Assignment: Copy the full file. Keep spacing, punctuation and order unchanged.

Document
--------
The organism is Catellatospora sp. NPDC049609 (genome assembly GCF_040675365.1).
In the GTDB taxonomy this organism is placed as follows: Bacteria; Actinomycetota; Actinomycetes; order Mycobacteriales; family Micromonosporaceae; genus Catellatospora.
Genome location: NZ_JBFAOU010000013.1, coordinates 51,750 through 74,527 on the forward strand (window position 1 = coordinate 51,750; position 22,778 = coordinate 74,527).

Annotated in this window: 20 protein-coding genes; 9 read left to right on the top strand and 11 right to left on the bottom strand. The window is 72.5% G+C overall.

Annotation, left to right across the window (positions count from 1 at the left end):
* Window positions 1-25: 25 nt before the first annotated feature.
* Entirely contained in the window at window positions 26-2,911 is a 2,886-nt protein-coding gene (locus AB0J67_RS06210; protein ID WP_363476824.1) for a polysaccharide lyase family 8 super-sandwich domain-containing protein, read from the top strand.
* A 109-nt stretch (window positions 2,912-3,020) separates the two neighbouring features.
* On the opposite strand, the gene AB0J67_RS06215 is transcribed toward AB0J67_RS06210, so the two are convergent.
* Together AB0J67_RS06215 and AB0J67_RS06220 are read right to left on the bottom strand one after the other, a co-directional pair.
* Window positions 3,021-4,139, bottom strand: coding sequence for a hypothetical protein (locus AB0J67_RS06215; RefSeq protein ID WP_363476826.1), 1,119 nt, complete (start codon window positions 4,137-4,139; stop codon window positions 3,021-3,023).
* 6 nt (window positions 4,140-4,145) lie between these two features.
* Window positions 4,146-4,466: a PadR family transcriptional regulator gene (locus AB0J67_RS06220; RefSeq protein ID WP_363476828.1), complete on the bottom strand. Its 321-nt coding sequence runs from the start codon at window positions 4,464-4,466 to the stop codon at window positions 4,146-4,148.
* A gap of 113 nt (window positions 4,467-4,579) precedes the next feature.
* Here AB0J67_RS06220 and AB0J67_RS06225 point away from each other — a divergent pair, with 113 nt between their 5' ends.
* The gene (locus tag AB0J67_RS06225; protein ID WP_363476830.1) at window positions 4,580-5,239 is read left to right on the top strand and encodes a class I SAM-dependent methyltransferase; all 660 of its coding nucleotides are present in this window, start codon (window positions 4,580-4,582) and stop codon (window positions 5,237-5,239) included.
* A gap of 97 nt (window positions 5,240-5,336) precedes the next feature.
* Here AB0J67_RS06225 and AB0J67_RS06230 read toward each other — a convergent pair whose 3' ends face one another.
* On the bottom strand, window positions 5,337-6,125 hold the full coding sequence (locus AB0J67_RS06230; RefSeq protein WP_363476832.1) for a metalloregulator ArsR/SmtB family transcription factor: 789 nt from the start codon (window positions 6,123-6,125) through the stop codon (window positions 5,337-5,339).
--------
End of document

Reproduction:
The organism is Catellatospora sp. NPDC049609 (genome assembly GCF_040675365.1).
In the GTDB taxonomy this organism is placed as follows: Bacteria; Actinomycetota; Actinomycetes; order Mycobacteriales; family Micromonosporaceae; genus Catellatospora.
Genome location: NZ_JBFAOU010000013.1, coordinates 51,750 through 74,527 on the forward strand (window position 1 = coordinate 51,750; position 22,778 = coordinate 74,527).

Annotated in this window: 20 protein-coding genes; 9 read left to right on the top strand and 11 right to left on the bottom strand. The window is 72.5% G+C overall.

Annotation, left to right across the window (positions count from 1 at the left end):
* Window positions 1-25: 25 nt before the first annotated feature.
* Entirely contained in the window at window positions 26-2,911 is a 2,886-nt protein-coding gene (locus AB0J67_RS06210; protein ID WP_363476824.1) for a polysaccharide lyase family 8 super-sandwich domain-containing protein, read from the top strand.
* A 109-nt stretch (window positions 2,912-3,020) separates the two neighbouring features.
* On the opposite strand, the gene AB0J67_RS06215 is transcribed toward AB0J67_RS06210, so the two are convergent.
* Together AB0J67_RS06215 and AB0J67_RS06220 are read right to left on the bottom strand one after the other, a co-directional pair.
* Window positions 3,021-4,139, bottom strand: coding sequence for a hypothetical protein (locus AB0J67_RS06215; RefSeq protein ID WP_363476826.1), 1,119 nt, complete (start codon window positions 4,137-4,139; stop codon window positions 3,021-3,023).
* 6 nt (window positions 4,140-4,145) lie between these two features.
* Window positions 4,146-4,466: a PadR family transcriptional regulator gene (locus AB0J67_RS06220; RefSeq protein ID WP_363476828.1), complete on the bottom strand. Its 321-nt coding sequence runs from the start codon at window positions 4,464-4,466 to the stop codon at window positions 4,146-4,148.
* A gap of 113 nt (window positions 4,467-4,579) precedes the next feature.
* Here AB0J67_RS06220 and AB0J67_RS06225 point away from each other — a divergent pair, with 113 nt between their 5' ends.
* The gene (locus tag AB0J67_RS06225; protein ID WP_363476830.1) at window positions 4,580-5,239 is read left to right on the top strand and encodes a class I SAM-dependent methyltransferase; all 660 of its coding nucleotides are present in this window, start codon (window positions 4,580-4,582) and stop codon (window positions 5,237-5,239) included.
* A gap of 97 nt (window positions 5,240-5,336) precedes the next feature.
* Here AB0J67_RS06225 and AB0J67_RS06230 read toward each other — a convergent pair whose 3' ends face one another.
* On the bottom strand, window positions 5,337-6,125 hold the full coding sequence (locus AB0J67_RS06230; RefSeq protein WP_363476832.1) for a metalloregulator ArsR/SmtB family transcription factor: 789 nt from the start codon (window positions 6,123-6,125) through the stop codon (window positions 5,337-5,339).